Unemployment and retrenchments in Singapore surged between April and June, while total employment saw the biggest quarterly fall on record, as the Covid-19 pandemic took a toll on the labour market. The overall unemployment rate rose to 2.9 per cent in June after taking into account seasonal variations – the highest in just over a decade, and up from 2.4 per cent in March. The rate for Singaporeans rose to 4 per cent, from 3.5 per cent, and the rate for Singaporeans and permanent residents combined rose to 3.9 per cent, from 3.3 per cent, according to preliminary data released by the Ministry of Manpower (MOM).
Still, unemployment remained lower than previous recessionary peaks during the global financial crisis and the Sars outbreak, said the ministry. The number of unemployed Singaporeans climbed nearly 20 per cent to 79,600 in June, up from 66,900 in March. Together with permanent residents, there were a total of 90,500 unemployed residents in June, up from 76,200 in March. Total employment, excluding foreign domestic workers, plunged by 121,800 in the second quarter.
Retrenchments more than doubled in the second quarter, with 6,700 workers laid off, up from 3,220 in the first quarter. This was higher than the peak of 5,510 during the 2003 severe acute respiratory syndrome (Sars) outbreak, but lower than the 2009 global financial crisis high of 12,760, said the ministry. Layoffs rose significantly last quarter in wholesale trade and transport equipment due to lower demand for retail and air travel, MOM said.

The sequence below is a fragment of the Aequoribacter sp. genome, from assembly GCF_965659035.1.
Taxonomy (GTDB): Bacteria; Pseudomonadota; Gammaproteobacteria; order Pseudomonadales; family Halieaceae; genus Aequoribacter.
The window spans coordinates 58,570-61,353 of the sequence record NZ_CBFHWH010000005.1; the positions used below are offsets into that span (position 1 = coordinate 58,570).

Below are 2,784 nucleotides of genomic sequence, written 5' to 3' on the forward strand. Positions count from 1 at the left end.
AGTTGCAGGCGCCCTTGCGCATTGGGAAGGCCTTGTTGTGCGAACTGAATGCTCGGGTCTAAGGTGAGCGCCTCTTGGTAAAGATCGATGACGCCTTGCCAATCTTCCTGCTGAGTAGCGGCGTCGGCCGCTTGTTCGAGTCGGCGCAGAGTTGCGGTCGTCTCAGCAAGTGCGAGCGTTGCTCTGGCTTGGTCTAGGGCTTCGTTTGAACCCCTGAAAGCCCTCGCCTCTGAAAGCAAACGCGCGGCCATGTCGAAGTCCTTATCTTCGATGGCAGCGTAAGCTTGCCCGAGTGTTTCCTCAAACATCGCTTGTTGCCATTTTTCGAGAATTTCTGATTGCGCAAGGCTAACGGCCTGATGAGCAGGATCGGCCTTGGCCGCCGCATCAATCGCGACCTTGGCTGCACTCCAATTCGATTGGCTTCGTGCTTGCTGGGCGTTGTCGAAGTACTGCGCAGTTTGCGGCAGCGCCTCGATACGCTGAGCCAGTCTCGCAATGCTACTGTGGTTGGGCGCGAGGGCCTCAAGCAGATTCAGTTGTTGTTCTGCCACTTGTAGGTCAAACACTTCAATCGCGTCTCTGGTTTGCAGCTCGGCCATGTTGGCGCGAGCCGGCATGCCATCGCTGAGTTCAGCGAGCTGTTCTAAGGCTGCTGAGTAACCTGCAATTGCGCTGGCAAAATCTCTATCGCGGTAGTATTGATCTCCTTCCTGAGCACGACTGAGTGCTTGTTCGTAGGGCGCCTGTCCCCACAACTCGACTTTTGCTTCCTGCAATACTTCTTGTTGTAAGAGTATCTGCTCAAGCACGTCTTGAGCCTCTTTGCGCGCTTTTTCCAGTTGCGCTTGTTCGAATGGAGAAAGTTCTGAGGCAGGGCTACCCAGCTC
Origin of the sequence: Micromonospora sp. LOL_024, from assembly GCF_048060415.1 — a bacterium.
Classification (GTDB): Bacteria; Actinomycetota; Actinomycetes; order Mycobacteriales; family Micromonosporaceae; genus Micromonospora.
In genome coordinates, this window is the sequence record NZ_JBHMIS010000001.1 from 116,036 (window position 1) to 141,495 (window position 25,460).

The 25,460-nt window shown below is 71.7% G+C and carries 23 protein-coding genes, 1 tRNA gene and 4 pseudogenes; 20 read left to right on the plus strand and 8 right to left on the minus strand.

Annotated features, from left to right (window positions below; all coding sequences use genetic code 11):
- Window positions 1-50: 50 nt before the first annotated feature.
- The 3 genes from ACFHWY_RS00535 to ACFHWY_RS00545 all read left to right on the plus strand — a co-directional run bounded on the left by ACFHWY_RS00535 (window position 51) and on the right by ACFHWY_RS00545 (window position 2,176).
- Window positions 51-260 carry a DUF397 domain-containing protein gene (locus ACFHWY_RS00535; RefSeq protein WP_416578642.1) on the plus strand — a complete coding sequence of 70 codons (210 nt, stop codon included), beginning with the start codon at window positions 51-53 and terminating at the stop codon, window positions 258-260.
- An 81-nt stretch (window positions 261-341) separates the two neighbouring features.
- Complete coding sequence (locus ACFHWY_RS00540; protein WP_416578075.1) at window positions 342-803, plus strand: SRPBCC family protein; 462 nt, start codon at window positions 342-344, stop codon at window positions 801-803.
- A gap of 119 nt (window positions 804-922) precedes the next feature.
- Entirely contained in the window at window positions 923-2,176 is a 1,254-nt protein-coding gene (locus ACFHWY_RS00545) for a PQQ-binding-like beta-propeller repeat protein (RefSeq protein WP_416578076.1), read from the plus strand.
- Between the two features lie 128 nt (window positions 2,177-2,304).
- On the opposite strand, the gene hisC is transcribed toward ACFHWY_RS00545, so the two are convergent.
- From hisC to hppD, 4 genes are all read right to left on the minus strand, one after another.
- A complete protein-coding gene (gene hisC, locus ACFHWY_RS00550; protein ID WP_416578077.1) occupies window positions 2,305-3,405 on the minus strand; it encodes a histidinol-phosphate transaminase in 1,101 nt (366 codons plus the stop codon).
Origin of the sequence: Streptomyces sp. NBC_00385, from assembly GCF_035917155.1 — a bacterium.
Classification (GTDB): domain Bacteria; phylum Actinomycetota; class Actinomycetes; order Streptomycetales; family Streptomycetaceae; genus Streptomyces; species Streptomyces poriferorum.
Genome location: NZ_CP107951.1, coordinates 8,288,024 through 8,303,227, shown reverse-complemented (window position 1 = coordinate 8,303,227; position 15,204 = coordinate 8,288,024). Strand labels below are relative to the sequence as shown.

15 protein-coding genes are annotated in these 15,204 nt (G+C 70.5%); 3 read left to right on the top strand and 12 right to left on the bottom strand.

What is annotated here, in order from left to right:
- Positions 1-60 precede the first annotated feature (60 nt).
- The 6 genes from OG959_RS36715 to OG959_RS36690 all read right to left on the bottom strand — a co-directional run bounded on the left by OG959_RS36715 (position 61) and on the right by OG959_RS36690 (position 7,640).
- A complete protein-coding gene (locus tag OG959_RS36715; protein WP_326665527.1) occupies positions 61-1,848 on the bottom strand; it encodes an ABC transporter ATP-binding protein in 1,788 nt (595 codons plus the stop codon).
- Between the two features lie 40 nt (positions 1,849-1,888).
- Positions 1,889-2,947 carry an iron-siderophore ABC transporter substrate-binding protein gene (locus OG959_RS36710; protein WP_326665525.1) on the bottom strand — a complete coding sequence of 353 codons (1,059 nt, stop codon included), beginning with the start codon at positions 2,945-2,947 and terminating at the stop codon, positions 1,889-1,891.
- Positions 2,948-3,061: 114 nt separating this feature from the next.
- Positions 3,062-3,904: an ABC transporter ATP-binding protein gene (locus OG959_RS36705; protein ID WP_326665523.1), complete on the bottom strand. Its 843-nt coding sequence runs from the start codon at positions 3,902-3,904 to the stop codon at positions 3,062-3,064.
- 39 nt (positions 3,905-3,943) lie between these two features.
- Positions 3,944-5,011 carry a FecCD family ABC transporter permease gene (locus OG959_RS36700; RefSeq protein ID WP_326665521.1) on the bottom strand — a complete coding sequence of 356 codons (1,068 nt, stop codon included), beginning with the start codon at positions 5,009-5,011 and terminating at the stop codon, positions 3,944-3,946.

Manpower Minister Josephine Teo told a media conference that the contraction in employment was “quite reflective of the workforce composition” in terms of the spread between local and foreign workers, but added that the exact breakdown is not yet available. She also noted that the jobs situation may not have hit rock bottom yet: “I think it is reasonable for us to adopt a more cautious attitude, and that is to expect that it hasn’t bottomed out. Of course, it all depends on the sentiments amongst the companies in the economy. Some are resuming activities. But even as they resume activities, they may ask the existing staff to perform more responsibilities, rather than to proceed with hiring.” She added that even for food and beverage establishments that might see consumer demand return, their crowd volumes cannot return to pre-pandemic levels due to safe measures, which will in turn impact hiring. “The outlook is still uncertain, and not only within Singapore. Singapore is very plugged into the global economy. When there’s weakness in global demand, companies are likely to be much more cautious,” she said.
National Trades Union Congress assistant secretary-general Patrick Tay expects retrenchments and unemployment to worsen further over the rest of the year, due to continued travel restrictions, safe management measures as well as an overall uncertain outlook across many industries. Besides small- and medium-sized enterprises, large local enterprises and multinational companies are also impacted with delayed or reduced investments, curtailed production, and freezes in global headcount, he said. “I am particularly concerned that the figures may not reflect the full impact of [job losses] as I do see and hear of workers being contractually terminated (though with adequate notice pay), older workers not being re-employed, as well as foreign workers on work permit, S Pass and Employment Pass whose passes are not renewed. These do not count towards overall retrenchment numbers.”